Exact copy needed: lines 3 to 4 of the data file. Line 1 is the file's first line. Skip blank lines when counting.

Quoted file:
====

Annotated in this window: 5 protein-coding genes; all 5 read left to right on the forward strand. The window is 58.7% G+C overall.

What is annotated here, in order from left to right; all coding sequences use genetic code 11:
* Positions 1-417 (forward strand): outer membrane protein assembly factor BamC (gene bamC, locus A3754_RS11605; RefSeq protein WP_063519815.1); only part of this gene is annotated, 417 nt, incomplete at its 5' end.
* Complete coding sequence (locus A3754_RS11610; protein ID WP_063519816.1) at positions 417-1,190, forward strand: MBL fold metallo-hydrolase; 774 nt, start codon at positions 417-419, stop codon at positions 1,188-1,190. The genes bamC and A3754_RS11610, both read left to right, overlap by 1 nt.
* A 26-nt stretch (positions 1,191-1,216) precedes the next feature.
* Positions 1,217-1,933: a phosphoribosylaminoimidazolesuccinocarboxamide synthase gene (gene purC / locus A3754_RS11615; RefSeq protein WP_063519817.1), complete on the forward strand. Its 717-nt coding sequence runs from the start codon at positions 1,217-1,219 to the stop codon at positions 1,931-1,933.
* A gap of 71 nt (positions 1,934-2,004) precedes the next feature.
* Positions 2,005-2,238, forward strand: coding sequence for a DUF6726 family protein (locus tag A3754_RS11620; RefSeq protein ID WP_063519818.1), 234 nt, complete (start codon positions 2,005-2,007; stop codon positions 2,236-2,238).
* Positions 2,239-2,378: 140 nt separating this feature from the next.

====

* Positions 1-417 (forward strand): outer membrane protein assembly factor BamC (gene bamC, locus A3754_RS11605; RefSeq protein WP_063519815.1); only part of this gene is annotated, 417 nt, incomplete at its 5' end.
* Complete coding sequence (locus A3754_RS11610; protein ID WP_063519816.1) at positions 417-1,190, forward strand: MBL fold metallo-hydrolase; 774 nt, start codon at positions 417-419, stop codon at positions 1,188-1,190. The genes bamC and A3754_RS11610, both read left to right, overlap by 1 nt.